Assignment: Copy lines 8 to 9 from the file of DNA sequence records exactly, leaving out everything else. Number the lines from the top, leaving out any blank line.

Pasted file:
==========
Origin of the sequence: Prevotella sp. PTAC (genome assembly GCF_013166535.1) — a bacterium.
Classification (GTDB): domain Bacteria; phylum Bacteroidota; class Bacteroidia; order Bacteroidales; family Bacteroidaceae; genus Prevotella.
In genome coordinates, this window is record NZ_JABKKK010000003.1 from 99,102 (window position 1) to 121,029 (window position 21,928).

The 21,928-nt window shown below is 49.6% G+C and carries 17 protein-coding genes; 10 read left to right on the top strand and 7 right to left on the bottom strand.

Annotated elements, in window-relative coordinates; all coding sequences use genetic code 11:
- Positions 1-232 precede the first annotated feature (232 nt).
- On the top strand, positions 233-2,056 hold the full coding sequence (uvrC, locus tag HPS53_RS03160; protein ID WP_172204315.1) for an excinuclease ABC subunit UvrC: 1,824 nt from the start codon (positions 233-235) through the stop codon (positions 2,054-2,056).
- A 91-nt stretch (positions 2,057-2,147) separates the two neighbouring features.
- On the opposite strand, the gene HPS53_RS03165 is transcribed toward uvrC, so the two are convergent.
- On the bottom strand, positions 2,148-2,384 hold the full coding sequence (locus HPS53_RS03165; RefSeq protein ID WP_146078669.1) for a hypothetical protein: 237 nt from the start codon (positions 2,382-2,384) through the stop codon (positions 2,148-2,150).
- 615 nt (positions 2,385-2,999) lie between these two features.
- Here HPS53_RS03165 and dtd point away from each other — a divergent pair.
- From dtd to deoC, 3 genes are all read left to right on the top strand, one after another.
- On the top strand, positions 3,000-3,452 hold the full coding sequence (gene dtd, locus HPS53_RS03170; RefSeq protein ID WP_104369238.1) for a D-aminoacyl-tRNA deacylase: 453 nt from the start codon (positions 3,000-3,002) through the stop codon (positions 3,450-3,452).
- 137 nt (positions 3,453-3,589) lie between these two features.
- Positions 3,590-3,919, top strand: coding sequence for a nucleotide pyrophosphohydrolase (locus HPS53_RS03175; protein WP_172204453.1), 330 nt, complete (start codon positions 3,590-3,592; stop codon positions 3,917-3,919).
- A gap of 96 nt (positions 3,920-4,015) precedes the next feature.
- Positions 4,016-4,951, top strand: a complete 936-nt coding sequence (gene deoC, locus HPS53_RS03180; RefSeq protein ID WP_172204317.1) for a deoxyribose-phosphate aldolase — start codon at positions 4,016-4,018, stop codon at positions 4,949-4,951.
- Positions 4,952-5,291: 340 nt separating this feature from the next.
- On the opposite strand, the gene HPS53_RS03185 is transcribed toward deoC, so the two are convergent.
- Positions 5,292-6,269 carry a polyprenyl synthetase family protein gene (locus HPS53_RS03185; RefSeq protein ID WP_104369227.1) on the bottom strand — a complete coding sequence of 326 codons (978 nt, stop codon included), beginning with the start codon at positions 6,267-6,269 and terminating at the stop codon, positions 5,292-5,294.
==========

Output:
- A 91-nt stretch (positions 2,057-2,147) separates the two neighbouring features.
- On the opposite strand, the gene HPS53_RS03165 is transcribed toward uvrC, so the two are convergent.